@Mike: it is only fitting to respect the memories of those who went to war - especially given that those in charge were incompetent (in 20/20 hindsight), and especially because they are no longer here to defend their opinion.
Hence the opinion of the returned soldiers is being represented by the RSA and should be respected. No-one is arguing against the erection of the objectors memorial, just that the RSA has determined that it is inappropriate to locate it with a memorial to fighting men. As suggested in the article a church yard would certainly be more fitting to the objector's memorial rather than a war memorial.

Not still alive

Maybe not, Mike, but plenty of their family and relatives are. I would suspect that any memorial erected in Anzac Ave or on the grounds of the Cenotaph would be defaced within weeks.

If they have any sense, they will erect one elsewhere. 

Just for the record

Just for the record I did not use the term "momentous disaster" - that was the work of the ODT subeditors. The term I used described a cluster of mistakes that was more meant to imply that it was done by a clueless mob of inbred aristocrats playing games with people's lives at a level far above their obvious competence.

No one to disrespect

No one who fought is still alive - there is no one to disrespect. WW1 and Galipoli in particular was a momentous disaster on the part of the the European ruling classes who forced their countries into war for no good reasons.

To me the lesson to be learned from that is not to follow those who claim to know better into war - I think a memorial to those few who stood up to he aristocrats of a bygone age would not be out of place. [Abridged]

Pacifist memorial alternative site

I'm not too sure of the Dunedin history in naming Anzac Ave this way but guess it has a lot to do with the incredible sacrifice of Kiwi soldiers in the First World War. Notwithstanding the sincere views of those conscientious objectors who refused to take up arms in the 1914 -18 conflict it would certainly be rather insensitive to the memory of the fallen to have a pacifist memorial placed along this Avenue. Certainly as the prime motivation for conscientious objection to military service came largely from one interpretation of Christian ideals a plaque in the grounds of First Church would seem to be the best compromise. It is too easy 100 years down the track to condemn the motives of those who heeded the call or for that matter seek to uphold those who refused to fight with a memorial that could easily be construed as being "in your face" by the families of those who served and those who died for their country.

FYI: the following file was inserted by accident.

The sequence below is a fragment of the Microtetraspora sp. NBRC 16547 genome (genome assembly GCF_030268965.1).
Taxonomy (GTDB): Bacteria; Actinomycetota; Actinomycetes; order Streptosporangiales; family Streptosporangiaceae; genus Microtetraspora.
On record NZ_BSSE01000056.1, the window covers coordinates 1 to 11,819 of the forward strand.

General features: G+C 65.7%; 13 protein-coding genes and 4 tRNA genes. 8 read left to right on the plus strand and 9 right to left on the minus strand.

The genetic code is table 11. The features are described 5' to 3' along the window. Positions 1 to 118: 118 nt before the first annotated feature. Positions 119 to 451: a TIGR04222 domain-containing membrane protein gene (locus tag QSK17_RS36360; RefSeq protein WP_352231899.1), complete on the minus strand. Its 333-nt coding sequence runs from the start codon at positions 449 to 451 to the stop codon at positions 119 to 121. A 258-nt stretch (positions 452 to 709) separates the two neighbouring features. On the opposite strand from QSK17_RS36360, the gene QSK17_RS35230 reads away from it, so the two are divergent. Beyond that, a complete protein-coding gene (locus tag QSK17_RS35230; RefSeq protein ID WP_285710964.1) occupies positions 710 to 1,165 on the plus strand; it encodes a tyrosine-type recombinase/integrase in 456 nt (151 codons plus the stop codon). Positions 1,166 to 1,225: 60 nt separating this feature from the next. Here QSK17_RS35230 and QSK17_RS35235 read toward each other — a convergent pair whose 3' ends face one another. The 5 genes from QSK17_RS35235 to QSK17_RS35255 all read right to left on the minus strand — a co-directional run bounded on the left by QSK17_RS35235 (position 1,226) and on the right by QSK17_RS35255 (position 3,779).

Totally agree sv3nn0 - this structure should be put where it is not disrespectful to those who fought. I think you have put it very well.


Ah, the good old RSA

Ah, yes.  The good old RSA, I remember being told that I was a coward because I protested against the Vietnam war.  I was told by RSA members that I should "Join up, go over and kill some gooks.  It would make a man of me!"

Doesn't look like they have changed.

Sino-Japanese War

It's good, ralf-nz, but the Japanese might not endorse a location so close to the Chinese Garden. We could put up a nice Burma Railway for them.

Some history is best forgotten

And this is a prime example of that. I have family members that fought and died for this country. This guy went along then refused to play the game.

And Ralf: It's Lest We Forget. [Abridged]

Queens Gardens

Queens Gardens would be the right place for such a memorial. This allows for the whole picture to be seen at once - soldiers and pacifists alike with their stance on war. Both are part of our history. We shall not forget.


''I don't see the RSA should have this kind of claim over it.'' 

The RSA represents the returned soldiers and ANZAC Ave commemorates the same. Not a difficult connection to make. It follows that the opinion of the RSA should be respected. Those of us who haven't fought a war should respect the opinions of those who did as we can't possibly have the same perspective on the topic of war and conscientious objectors as those who have experienced fighting.


By choice, pacifists separated themselves from our brave soldiers. Why now, even in this PC-mad world, would either side want to share a bed in Anzac Avenue?